Stuff reduction is always a stressful, unnecessary process that is once again trending. Perhaps someone thinks that testers are the first ones to go always and everywhere. And this is a sad trend.
Further, we will take a look at some practical tips on how you can increase your value to the company and avoid possible dismissal.
The Ability to Properly Project a Testing Strategy to Business Risks
Execution of software testing services corresponding to the business risks solves the issues not only to deliver the technology to the end user (they are much more valuable) and can find new ways to financial investments.
You must know your corporate business strategy. Your test management should be strategically oriented instead of the classic functional management. The so-called “manager’s manager” is the first to get fired.
Your Productivity Should Cause Lower Operating Costs of the Company
Today, many companies’ budgets are being squeezed, and the decision to invest in testing is aimed solely at covering gaps related to monitoring and risk. Headcount is your manager’s most available “currency”, which means you should look for duplication of effort and redundancy in your testing processes to show real savings.
Talk About Observations, Not Just Data
The data that was collected during the software validation process can and should focus on the available business information that can be applied beyond the release actions.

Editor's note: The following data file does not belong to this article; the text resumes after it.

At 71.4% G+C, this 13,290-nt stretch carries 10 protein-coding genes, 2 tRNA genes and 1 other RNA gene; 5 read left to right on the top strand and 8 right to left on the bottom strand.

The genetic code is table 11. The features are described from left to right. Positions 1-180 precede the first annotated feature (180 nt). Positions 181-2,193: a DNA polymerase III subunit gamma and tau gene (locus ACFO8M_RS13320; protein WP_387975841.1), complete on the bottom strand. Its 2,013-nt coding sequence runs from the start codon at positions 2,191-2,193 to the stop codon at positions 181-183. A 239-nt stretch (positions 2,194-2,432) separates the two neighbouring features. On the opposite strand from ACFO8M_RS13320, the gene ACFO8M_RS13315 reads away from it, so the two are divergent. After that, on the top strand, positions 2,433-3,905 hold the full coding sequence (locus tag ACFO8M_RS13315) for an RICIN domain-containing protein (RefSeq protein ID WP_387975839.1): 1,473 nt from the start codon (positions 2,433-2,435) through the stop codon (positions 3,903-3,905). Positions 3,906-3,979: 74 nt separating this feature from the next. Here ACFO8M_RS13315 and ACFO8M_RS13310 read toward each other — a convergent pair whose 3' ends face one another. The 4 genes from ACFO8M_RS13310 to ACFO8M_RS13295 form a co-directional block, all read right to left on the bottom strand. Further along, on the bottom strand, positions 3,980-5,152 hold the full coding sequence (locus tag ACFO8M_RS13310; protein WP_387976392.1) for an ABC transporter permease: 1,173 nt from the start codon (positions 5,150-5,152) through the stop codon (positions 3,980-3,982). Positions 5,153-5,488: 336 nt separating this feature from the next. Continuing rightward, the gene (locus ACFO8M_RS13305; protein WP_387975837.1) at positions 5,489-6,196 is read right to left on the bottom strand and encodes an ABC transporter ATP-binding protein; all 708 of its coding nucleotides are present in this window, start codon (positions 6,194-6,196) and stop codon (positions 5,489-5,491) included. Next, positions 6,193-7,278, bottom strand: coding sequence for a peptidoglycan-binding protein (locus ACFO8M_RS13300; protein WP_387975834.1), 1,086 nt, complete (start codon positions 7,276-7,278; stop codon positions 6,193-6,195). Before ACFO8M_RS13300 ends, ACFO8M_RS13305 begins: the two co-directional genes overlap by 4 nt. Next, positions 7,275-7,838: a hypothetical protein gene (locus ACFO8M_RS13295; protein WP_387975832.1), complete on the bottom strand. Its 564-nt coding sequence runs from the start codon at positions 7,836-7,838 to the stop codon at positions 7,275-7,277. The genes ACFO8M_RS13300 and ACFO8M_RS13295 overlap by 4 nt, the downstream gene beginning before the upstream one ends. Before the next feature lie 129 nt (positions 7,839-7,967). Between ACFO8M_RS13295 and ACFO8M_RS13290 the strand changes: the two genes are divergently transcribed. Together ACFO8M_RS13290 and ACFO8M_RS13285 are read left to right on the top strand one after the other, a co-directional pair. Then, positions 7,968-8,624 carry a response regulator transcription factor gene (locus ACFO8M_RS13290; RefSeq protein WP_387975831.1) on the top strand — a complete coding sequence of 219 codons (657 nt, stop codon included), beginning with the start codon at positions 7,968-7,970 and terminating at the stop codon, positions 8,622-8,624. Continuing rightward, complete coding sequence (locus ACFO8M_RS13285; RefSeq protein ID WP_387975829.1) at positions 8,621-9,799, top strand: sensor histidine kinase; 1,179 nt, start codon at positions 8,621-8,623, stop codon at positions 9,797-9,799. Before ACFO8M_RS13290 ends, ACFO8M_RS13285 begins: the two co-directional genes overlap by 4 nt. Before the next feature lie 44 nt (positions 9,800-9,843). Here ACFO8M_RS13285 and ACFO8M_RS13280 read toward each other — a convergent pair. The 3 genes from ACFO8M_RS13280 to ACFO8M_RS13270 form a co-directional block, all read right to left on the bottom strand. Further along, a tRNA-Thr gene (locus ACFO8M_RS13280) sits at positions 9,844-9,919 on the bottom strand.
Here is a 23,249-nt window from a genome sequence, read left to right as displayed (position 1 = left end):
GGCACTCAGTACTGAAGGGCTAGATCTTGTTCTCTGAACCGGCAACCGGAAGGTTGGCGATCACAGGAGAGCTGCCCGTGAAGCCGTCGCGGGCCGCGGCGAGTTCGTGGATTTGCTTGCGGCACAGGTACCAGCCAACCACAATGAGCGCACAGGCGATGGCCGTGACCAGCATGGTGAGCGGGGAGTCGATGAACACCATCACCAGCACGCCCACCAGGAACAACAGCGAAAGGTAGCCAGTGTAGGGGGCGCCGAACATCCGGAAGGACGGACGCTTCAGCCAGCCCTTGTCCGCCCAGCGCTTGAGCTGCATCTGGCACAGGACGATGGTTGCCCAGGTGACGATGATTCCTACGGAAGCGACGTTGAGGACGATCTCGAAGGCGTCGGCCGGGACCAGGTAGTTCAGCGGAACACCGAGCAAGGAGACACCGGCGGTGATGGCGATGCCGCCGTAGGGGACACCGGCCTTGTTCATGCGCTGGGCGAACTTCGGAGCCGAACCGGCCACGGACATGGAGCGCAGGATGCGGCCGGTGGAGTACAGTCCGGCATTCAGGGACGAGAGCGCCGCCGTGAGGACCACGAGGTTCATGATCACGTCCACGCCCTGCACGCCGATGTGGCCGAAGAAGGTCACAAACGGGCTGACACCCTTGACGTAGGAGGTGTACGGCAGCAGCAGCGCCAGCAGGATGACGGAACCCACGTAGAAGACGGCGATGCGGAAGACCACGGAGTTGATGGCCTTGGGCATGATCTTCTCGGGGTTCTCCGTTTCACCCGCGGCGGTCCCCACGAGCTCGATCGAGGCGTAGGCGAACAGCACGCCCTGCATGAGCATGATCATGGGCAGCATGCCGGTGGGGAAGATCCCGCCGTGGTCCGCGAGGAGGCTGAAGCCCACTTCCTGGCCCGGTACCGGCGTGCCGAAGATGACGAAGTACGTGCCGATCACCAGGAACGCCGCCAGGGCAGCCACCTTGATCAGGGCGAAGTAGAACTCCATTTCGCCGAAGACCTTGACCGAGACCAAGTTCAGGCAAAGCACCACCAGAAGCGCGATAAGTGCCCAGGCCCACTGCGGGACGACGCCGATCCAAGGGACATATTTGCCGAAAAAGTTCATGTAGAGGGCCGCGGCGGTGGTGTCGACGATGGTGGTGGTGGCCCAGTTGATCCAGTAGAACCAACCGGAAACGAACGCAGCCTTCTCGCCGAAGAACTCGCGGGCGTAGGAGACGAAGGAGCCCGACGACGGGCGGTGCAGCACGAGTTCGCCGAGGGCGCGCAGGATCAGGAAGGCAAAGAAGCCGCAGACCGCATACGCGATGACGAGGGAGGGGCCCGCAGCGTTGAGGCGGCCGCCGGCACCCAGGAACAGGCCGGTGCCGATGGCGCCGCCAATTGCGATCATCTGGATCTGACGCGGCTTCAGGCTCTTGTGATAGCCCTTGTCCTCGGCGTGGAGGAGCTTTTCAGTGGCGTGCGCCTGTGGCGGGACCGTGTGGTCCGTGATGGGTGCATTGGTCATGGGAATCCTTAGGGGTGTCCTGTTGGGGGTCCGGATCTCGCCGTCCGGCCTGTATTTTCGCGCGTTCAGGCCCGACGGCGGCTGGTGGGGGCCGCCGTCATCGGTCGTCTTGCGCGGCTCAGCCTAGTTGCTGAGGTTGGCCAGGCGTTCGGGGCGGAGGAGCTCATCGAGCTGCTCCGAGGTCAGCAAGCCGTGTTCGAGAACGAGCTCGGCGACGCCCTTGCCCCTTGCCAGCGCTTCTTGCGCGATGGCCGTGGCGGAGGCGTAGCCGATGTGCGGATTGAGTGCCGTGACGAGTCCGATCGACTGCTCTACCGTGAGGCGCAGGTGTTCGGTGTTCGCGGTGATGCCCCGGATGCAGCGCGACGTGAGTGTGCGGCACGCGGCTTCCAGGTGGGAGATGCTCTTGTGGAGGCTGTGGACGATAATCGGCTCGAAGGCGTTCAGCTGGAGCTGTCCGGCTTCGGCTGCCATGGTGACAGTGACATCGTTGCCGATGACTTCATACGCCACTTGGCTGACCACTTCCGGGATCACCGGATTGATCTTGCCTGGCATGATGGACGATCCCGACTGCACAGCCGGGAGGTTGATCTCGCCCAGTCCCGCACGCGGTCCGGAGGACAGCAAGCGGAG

Most testers simply generate reports on test case runs and their success. But, you need to understand that testing is not just the sum of the bugs found. It’s testing that uncovers detailed information about the delivery processes, business operations, and allocation of the captain.
You, as a QA engineer, are supposed to observe and report back to your management about it. Well-written test reporting, which includes a variety of operational observations as part of your overall risk management, significantly adds value to your department and also reduced the chance of poor expectation management.
Unfortunately, in the testing industry, there are many harmful and trite myths about QA activities, their value, and the operational costs of quality management. Hopefully, the tips above will help every tester bring their value to the team.